I’m mentally ill. Or, according to language guides from the mental health sector, I suffer from mental ill-health. I live with mental health issues. I have mental health problems. Et cetera.
But let’s stick to terms I personally agree with, rather than what has been deemed politically correct by those who do not “live with mental ill-health”. I’m mentally ill. I have bipolar disorder I, with which I have been diagnosed after I was hospitalised with a psychotic episode in 2020.
I’ve struggled with bipolar since my early teens, when I got to know depression. I had my first manic episode (that I know of) when I was 18, and it took a few more years for me to get my diagnosis. In the past few years, I’ve been finding the right mix of medication, I’ve drastically changed my lifestyle and habits to accommodate my disordered brain, and I’ve been in therapy to learn how to deal with drastic mood swings.
Living with bipolar disorder is a full-time job, and while I’m currently healthy and stable, it took me years of hard work and daily action to get here.
In those years, I’ve also grown familiar with friendly advice from those who “also suffer from their mental health problems”: go for a walk, exercise, clean your space, or meet a friend. And have I tried journaling, meditation or yoga? Did I know microdosing LSD helped a bipolar friend of theirs? And have I tried joining a regular workout class to make new friends?
Well-meant advice, but unfortunately totally misplaced. You wouldn’t tell someone with a broken leg to just go for a walk, you’d call an ambulance. A great example of the ever-persistent difference between physical and mental health is when I had an accident and split open my head, which led to a concussion. I’ve never experienced so much worry and concern from everyone around me, especially because I had to wear a headband around my head for days.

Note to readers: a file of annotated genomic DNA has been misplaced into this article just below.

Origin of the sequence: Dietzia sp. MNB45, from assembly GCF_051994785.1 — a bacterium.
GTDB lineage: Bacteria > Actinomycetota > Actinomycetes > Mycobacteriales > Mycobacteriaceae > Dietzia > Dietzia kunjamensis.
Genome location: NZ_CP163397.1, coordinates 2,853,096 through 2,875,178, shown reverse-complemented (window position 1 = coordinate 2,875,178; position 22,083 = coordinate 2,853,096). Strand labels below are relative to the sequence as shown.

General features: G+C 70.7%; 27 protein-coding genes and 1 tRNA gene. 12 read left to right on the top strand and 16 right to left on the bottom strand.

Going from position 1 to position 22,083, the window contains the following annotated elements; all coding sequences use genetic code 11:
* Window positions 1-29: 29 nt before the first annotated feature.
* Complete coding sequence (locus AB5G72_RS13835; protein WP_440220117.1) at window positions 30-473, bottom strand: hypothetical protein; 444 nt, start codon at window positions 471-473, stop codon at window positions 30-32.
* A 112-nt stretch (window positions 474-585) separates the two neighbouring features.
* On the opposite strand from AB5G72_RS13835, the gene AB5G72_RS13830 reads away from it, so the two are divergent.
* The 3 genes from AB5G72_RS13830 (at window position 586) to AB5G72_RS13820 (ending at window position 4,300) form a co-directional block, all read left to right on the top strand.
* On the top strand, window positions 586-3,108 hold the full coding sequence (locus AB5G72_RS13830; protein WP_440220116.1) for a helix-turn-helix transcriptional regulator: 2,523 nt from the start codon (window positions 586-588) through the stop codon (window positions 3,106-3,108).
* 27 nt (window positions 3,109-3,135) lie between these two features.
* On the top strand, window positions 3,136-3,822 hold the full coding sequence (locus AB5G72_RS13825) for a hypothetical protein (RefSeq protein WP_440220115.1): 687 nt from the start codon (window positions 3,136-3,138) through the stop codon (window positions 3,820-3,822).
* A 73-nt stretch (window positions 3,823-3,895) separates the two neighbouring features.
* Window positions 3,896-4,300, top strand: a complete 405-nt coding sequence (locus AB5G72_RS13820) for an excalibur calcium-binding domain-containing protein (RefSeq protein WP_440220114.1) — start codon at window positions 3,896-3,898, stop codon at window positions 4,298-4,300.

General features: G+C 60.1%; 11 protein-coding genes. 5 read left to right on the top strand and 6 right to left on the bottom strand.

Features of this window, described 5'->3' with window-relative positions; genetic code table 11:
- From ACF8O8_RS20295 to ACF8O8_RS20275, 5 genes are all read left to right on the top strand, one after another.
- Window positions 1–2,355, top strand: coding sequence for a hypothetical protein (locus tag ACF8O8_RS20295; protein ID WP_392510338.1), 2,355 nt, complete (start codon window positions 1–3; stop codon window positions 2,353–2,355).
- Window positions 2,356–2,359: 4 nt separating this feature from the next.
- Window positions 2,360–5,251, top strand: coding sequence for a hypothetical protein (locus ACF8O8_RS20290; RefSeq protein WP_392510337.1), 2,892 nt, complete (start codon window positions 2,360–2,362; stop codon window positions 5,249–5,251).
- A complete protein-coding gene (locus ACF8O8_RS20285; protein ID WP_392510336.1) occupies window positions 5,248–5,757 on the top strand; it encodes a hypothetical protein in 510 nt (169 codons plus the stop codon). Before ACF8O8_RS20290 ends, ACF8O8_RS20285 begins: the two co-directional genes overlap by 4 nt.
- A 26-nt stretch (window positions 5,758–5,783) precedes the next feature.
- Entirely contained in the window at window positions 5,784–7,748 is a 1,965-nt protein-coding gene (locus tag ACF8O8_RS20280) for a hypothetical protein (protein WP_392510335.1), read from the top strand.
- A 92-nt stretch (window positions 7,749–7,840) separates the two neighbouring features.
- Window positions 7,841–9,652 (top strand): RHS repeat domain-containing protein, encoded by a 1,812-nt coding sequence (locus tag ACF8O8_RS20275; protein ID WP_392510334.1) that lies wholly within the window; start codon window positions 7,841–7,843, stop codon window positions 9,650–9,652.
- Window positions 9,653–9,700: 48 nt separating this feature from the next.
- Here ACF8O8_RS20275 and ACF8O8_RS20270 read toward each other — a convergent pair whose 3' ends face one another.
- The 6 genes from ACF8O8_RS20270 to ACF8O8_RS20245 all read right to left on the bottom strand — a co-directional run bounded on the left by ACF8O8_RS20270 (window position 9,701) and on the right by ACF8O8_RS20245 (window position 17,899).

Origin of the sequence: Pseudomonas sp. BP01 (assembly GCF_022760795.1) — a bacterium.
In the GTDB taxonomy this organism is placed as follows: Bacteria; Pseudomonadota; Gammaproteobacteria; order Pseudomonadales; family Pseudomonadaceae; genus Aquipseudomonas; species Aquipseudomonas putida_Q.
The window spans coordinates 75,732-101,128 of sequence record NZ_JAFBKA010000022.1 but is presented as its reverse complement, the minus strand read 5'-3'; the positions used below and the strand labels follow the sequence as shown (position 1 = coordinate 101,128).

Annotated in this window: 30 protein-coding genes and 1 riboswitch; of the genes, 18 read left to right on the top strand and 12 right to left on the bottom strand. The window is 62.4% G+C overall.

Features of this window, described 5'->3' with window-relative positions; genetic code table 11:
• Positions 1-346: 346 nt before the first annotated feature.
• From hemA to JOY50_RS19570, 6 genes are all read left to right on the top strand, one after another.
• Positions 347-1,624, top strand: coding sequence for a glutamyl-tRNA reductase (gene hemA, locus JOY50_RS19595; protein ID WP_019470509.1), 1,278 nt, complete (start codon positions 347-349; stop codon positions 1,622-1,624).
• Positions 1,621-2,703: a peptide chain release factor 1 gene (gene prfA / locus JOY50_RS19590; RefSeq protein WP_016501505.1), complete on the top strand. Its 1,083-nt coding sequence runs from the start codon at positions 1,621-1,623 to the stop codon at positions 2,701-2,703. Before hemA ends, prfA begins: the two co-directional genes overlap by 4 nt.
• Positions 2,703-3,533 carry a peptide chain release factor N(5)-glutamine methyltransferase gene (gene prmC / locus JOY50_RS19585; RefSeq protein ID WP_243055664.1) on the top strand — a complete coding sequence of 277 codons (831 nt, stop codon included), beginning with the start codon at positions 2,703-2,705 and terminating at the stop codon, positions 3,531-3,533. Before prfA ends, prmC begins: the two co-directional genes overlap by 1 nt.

But that concussion faded and the wound healed with time. Bipolar doesn’t, yet I have never been given so much thought and understanding for that – just well-meant, but inappropriate advice.
It’s why the difference between mental health problems or issues and mental illness or disorder is such an important one.
Mental health: a state of mental well-being that enables people to cope with the stresses of life, realise their abilities, learn well and work well, and contribute to their community.
Mental illness: a mental disorder is characterised by a clinically significant disturbance in an individual’s cognition, emotional regulation, or behaviour.
There is a difference between suffering from mental health issues, like feeling anxious or depressed, and those living with a mental disorder.
Everyone faces mental health problems. Everyone has bad days, sometimes for no good reason, and everyone faces hardship in life: mourning a loved one, going through a difficult period at home, or having issues at work.
But struggling with mental health doesn’t make you mentally ill. A mental illness is when ongoing signs and symptoms cause frequent stress and affect your ability to function, like depression, anxiety disorders, schizophrenia, eating disorders and addictive behaviours.
A mental illness affects your day-to-day life, and, when left untreated, can have catastrophic consequences.
Mixing the two up, using euphemisms for mental illness, and saying you can relate to bipolar disorder because you have “ups and downs too”, is more than just annoying. It left me believing that maybe my months-long episodes of mania and depression might be normal because “everyone has good and bad days”, and even three years after my diagnosis, imposter syndrome gets the best of me sometimes.
Everybody’s mental health is important. It’s important that those with disorders get the healthcare and treatment they need, and it’s important that those who struggle with mental health can reach out and get professional help. But struggling with your mental health is not, and never will be, comparable to suffering from mental illness. So let’s not pretend it is.